DON’T SHOOT THE MESSENGER: LISTEN TO THE MESSAGE
Django Unchained is a Freedom Journey
By: Tawnya Pettiford-Wates, Ph.D.
Quentin Tarantino made a movie and the primary goal for him was to make it entertaining enough to sell tickets. By box office reports since DJANGO Unchained opened on Christmas Day, he has accomplished that goal with the film coming in 2nd to Les Miserables @ 15.5 million & 17.5 million respectively. DJANGO is on track to recoup its 100 million dollar production budget in short order.
Most “slave stories” produced by Hollywood (there are a few) are based on victimology (the slave as the victim) and/or the white savior narrative, the “birth of a white consciousness” refrain we hear so often repeated in storyline after storyline. The story of the slave and the slave’s journey becomes background, a canvas on which to paint the white savior/ leader drama and the slave becomes the black sidekick or co-star. Not this time. DJANGO Unchained is a Hero’s Journey and the hero is black. This is not what we are accustomed to seeing on the big screen as a major motion picture release from a major motion picture studio like Columbia Pictures. No. On the contrary, there are a slew of major releases from white studios and producers that glorify the “white savior”/black co-star narrative and continue the theme of black folks redeeming white folks like; Mississippi Burning, Driving Miss Daisy, Cry Freedom, Grand Canyon, Monster’s Ball and most recently The Help just to name a few.
Tarantino teamed up with Reggie Hudlin, co-producer of DJANGO and formerly president of entertainment for BET Network. Hudlin, talented producer/director, began producing films in 1992 with the release of Bebe’s Kids, and later House Party, Boomerang and Ladies Man. Tarantino and Hudlin began talks about a slave film over 15 years ago. Tarantino says of Hudlin “You planted the seeds and now here’s the tree.” And Django Unchained appears to be a mighty oak.
Taking the story of DJANGO and placing it on the backdrop of the western frontier was a brilliant creative stroke as audiences are not used to contextualizing slavery in any other way geographically than the antebellum south. In this alternate context, Tarantino has already taken the audience outside of their comfort zone. Using the fantasy-revenge model and peppering it with humor in classic Tarantino fashion allows the audience to go on a journey of epic proportion and actually root for the hero of the story, DJANGO (the d is silent.)
After seeing DJANGO: unchained, to my complete surprise, I actually enjoyed the film. Quentin Tarantino is NOT one of my favorite film makers and I do have serious concerns about the way he has historically approached and exploited women, Asian cultural & spiritual practices and people of African decent in his films, not to mention gratuitous violence, clumsy use of language (including too many MFs, Bs, and f-ing this, that & the other.) Suffice to say, I generally do not like his films with the exception of Kill Bill Vol 1 & 2 for many of the same reasons I enjoyed DJANGO.
Quentin Tarantino is a filmmaker who works within a certain style & genre not unlike Spike Lee, who has expressed a vehement dislike of the film and Tarantino’s use of the N-word. Lee plans to boycott the film, which I find unfortunate. But that is another article indeed. Though Tarantino is dealing with historic truths, such as the brutality and horrific inhumanity of chattel slavery, he has made a film and created a character that in many respects is “larger than life.”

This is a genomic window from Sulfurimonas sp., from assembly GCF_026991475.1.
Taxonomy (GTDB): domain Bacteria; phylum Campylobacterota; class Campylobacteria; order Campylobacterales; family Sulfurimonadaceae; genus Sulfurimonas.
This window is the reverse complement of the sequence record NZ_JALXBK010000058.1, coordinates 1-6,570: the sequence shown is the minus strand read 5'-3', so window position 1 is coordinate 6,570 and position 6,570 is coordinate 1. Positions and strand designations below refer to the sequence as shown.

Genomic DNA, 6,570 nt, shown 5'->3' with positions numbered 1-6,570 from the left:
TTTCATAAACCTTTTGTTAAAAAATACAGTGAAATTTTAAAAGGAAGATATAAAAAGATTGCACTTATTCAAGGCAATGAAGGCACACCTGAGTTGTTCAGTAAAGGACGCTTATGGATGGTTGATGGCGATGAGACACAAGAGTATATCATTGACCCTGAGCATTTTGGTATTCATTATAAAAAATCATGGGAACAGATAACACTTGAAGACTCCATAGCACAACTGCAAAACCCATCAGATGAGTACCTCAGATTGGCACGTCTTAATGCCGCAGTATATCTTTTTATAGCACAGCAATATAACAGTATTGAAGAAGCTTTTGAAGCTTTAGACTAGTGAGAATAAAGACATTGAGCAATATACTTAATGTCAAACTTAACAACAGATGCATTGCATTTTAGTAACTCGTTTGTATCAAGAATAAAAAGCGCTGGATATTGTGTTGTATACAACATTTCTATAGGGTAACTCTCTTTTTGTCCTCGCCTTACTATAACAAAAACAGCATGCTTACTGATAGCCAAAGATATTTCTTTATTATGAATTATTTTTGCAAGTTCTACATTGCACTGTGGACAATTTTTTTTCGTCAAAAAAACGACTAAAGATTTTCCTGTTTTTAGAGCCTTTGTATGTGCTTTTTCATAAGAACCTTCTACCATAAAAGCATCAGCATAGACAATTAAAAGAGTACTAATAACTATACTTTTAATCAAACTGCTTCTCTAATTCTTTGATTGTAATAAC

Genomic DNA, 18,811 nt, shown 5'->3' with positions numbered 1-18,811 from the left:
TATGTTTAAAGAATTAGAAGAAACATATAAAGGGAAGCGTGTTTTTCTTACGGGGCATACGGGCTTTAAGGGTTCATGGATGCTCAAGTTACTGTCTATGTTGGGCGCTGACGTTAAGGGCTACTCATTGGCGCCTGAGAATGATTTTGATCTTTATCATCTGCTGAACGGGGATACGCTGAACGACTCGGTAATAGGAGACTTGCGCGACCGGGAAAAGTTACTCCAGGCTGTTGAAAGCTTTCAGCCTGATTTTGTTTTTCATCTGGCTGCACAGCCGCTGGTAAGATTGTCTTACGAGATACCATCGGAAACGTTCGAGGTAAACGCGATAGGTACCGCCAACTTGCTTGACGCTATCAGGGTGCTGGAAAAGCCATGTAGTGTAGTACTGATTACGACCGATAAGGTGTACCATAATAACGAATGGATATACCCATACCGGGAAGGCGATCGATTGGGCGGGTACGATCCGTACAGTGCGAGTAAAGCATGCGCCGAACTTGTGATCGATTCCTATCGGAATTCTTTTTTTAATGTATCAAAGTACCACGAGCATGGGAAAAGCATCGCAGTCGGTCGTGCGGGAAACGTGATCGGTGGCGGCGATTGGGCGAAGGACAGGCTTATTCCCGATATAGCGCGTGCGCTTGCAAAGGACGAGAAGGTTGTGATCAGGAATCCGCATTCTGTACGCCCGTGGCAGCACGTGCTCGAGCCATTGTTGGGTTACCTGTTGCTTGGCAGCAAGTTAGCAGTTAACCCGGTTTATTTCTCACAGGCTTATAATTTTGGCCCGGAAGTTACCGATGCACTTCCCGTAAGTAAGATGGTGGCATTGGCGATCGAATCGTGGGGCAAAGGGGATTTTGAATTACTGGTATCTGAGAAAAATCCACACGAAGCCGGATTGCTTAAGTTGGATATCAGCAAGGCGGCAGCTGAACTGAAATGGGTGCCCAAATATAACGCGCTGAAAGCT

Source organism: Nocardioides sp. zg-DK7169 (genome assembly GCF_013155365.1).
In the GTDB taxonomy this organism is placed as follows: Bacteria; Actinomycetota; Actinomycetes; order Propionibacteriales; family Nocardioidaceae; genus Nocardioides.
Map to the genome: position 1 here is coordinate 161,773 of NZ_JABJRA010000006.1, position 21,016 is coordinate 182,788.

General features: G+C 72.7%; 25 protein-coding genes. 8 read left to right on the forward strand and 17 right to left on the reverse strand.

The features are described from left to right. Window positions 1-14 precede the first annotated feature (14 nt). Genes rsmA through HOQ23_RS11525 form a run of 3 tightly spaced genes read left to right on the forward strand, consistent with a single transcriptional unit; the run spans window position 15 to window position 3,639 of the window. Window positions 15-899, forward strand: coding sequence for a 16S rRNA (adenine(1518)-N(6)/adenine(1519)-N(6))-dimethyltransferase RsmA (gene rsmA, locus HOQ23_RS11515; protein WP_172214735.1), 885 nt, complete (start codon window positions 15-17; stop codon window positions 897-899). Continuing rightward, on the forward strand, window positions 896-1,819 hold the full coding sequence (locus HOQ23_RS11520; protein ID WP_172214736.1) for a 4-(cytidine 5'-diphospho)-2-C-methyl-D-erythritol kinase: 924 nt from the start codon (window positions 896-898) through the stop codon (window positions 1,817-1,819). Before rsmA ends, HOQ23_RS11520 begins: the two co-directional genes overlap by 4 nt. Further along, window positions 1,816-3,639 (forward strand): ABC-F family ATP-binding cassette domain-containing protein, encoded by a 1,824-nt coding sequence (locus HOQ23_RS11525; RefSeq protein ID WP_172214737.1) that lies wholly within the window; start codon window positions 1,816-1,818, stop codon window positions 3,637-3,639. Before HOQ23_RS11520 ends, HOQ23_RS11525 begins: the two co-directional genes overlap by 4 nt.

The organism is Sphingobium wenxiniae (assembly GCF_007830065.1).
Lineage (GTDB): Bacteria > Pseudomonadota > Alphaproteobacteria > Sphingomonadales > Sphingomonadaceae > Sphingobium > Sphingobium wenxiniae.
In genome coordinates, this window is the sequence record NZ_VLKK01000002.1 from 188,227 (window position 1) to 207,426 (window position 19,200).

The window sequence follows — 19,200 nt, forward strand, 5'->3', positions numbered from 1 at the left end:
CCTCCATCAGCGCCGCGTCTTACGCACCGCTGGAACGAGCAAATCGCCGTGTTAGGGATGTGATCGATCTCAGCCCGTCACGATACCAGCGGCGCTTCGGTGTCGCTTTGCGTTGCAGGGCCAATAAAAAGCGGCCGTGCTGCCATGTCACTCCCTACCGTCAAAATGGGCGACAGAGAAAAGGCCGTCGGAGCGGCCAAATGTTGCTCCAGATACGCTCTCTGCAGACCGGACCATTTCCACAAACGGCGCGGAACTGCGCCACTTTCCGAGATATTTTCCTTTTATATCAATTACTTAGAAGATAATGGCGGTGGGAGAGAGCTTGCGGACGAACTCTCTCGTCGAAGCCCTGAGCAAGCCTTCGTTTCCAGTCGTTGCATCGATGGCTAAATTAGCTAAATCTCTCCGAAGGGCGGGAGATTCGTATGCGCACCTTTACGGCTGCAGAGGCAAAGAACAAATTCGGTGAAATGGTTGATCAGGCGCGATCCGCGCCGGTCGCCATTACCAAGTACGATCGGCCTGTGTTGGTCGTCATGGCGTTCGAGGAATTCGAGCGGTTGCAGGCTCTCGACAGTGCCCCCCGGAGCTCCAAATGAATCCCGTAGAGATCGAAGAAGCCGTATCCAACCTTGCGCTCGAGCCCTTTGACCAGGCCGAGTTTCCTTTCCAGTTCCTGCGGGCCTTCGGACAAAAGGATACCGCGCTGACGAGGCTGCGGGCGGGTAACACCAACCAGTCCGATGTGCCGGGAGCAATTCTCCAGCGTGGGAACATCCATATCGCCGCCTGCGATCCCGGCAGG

DJANGO is a character of fiction and as such he does some unbelievable and fantastical things. The villains likewise are largely drawn and one-dimensional. However, the root of their villainy is certainly based in TRUTH. There was NO redeeming value to the institution of slavery unless you want to qualify the building of White American wealth and the creation of institutional white supremacy as a part of what was redemptive about the institutional enslavement of African people in America. No. This film magnifies the heinous brutality of human kind through the journey of the character DJANGO (a super hero.) He is a super hero, a bonafide Black Super Hero who makes the act of revenge both heroic and redemptive. I LOVED that about the film. This was Django’s story. It was NOT the white savior model that we ALL have become so accustomed to seeing from Hollywood. In this film, there were good guys & bad guys, both black & white. There were people used as props, both black & white. And the White woman was certainly NOT the standard for anything beautiful or redemptive. We are certainly NOT accustomed to seeing that!
Django is intelligent, resourceful and is ultimately the SOLE HERO in this film. I ENJOYED that! I REALLY enjoyed that. Again, the woman must be saved and yes the N-word is used excessively. But certainly NOT more excessively than it would have been used in pre Civil War Texas, Mississippi or Virginia for that matter. That was REAL! And finally someone BLEW UP uncle tom (see the movie). This film will come to be studied in the future and I believe it will even become a “classic” in time. As much as I dislike Tarantino as a filmmaker at times…this film was well done! Well DONE. The critical discourse and dialogue it is generating makes me exceedingly happy.
DJANGO Unchained is an adult film. Taking young children or youth is not recommended and many adults will be challenged by the violence, language and perhaps your personal knowledge of history.
Tawnya Pettiford-Wates, Ph.D.
Founder & Artistic Director
The Conciliation Project
& VCU Professor of Theatre